The use of neuropsychological tests to assess intelligence

David A. Gansler, Mark Varvaris, David J. Schretlen

Research output: Contribution to journalArticlepeer-review

Abstract

Objective: We sought to derive a ‘neuropsychological intelligence quotient’ (NIQ) to replace IQ testing in some routine assessments. Method: We administered neuropsychological testing and a seven-subtest short form of the Wechsler Adult Intelligence Scale to a community sample of 394 adults aged 18–96 years. We regressed Wechsler Full Scale IQs (W-FSIQ) on 23 neuropsychological scores and derived an NIQ from 9 measures that explained significant variance in W-FSIQ. We then compared subgroups of 284 healthy and 108 unhealthy participants in NIQ and W-FSIQ to assess criterion validity, correlated NIQ and W-FSIQ scores with education level and independence for activities of daily living to assess convergent validity, and compared validity coefficients for the NIQ with those of ‘hold’ and ‘no-hold’ indices. Results: By design, NIQ and W-FSIQ scores correlated highly (r =.84), and both were higher in healthy participants. The difference was larger for NIQ, which accounted for more variability in activities of daily living. The NIQ and ‘no-hold’ index were better predicted by health status and less predicted by educational status than the ‘hold’ index. Conclusions: We constructed an NIQ that correlates highly with Wechsler FSIQ. Tests required to obtain NIQ are commonly used and can be administered in about 45 min. Validity properties of NIQ and W-FSIQ are similar. The NIQ bore greater resemblance to a ‘no-hold’ than ‘hold’ index. One can obtain a reasonably accurate estimate of current Full Scale IQ without formal intelligence testing from a brief neuropsychological battery.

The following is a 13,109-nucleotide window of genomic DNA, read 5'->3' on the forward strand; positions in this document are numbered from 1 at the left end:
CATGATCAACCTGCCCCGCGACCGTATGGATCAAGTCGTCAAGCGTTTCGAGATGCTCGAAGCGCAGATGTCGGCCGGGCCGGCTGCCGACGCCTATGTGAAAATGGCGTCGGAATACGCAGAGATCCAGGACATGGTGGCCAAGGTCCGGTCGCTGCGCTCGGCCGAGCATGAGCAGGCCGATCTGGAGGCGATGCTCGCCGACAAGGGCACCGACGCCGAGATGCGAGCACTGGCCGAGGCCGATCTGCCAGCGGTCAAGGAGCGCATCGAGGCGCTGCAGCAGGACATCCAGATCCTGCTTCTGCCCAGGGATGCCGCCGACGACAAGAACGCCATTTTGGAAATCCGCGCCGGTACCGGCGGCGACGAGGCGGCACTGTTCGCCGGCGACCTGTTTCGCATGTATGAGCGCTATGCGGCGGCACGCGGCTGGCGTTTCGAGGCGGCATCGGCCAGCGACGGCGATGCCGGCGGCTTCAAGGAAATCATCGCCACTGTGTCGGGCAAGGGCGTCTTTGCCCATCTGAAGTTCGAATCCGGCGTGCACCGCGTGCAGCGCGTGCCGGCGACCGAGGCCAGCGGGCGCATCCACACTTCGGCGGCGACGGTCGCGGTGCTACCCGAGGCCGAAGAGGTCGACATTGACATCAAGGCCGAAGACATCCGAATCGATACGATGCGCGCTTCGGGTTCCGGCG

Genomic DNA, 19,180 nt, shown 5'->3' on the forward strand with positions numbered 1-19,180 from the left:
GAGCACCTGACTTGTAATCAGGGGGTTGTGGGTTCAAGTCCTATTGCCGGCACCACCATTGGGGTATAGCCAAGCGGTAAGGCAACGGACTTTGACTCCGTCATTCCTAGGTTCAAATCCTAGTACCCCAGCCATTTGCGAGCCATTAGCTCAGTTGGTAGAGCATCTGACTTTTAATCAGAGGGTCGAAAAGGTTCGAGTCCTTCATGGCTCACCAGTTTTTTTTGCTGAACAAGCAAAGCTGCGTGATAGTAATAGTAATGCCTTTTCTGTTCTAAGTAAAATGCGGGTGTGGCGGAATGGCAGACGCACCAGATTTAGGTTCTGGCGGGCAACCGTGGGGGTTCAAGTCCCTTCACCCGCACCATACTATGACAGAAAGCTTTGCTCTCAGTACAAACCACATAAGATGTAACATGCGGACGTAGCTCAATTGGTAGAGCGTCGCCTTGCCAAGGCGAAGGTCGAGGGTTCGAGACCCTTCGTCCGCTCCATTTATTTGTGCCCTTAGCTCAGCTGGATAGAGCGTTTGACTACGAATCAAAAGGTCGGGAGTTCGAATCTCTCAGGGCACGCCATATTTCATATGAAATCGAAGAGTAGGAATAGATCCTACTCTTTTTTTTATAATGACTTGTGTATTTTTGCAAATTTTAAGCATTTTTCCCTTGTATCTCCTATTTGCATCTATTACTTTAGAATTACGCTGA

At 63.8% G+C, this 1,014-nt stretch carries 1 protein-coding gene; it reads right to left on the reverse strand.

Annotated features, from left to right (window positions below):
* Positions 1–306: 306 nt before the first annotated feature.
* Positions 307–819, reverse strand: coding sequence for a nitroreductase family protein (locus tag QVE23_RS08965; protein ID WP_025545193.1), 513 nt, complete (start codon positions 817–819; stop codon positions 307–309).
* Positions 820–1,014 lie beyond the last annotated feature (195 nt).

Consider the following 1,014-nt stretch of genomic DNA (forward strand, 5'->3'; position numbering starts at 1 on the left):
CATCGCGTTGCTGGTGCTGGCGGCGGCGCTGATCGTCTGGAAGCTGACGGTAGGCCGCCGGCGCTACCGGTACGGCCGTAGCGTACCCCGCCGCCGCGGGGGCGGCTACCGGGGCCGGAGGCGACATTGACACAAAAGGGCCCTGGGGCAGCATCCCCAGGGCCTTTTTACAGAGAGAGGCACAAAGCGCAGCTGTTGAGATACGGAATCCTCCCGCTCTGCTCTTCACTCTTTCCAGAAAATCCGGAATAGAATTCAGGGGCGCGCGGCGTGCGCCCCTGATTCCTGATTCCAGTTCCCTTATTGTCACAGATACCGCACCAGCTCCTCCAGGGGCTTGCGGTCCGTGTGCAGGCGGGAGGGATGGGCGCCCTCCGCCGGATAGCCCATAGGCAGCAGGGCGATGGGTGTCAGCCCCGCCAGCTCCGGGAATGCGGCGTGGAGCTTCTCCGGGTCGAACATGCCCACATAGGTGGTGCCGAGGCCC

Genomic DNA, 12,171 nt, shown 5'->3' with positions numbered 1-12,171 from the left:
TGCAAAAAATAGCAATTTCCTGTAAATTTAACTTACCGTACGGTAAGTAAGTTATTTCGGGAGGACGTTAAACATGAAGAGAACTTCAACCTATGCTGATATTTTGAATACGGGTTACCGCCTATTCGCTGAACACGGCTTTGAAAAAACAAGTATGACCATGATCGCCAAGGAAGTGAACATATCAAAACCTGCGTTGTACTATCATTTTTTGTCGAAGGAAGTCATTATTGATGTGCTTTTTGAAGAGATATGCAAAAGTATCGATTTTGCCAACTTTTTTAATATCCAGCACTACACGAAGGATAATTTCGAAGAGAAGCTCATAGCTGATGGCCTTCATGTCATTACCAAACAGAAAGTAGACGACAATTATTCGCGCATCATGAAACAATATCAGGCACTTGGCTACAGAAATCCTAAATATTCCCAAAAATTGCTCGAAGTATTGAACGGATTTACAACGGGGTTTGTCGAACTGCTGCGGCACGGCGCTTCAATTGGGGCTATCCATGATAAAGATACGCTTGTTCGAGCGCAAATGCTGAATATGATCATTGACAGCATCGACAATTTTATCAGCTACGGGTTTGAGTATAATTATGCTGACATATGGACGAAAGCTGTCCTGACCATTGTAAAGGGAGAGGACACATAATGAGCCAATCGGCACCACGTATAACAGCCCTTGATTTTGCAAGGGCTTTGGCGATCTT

Original languageEnglish (US)
Pages (from-to)1073-1086
Number of pages14
JournalClinical Neuropsychologist
Volume31
Issue number6-7
DOIs
StatePublished - Oct 3 2017

Keywords

  • Intelligence
  • biological intelligence
  • cognitive function
  • neuropsychology

ASJC Scopus subject areas

  • Neuropsychology and Physiological Psychology
  • Developmental and Educational Psychology
  • Clinical Psychology
  • Arts and Humanities (miscellaneous)
  • Psychiatry and Mental health

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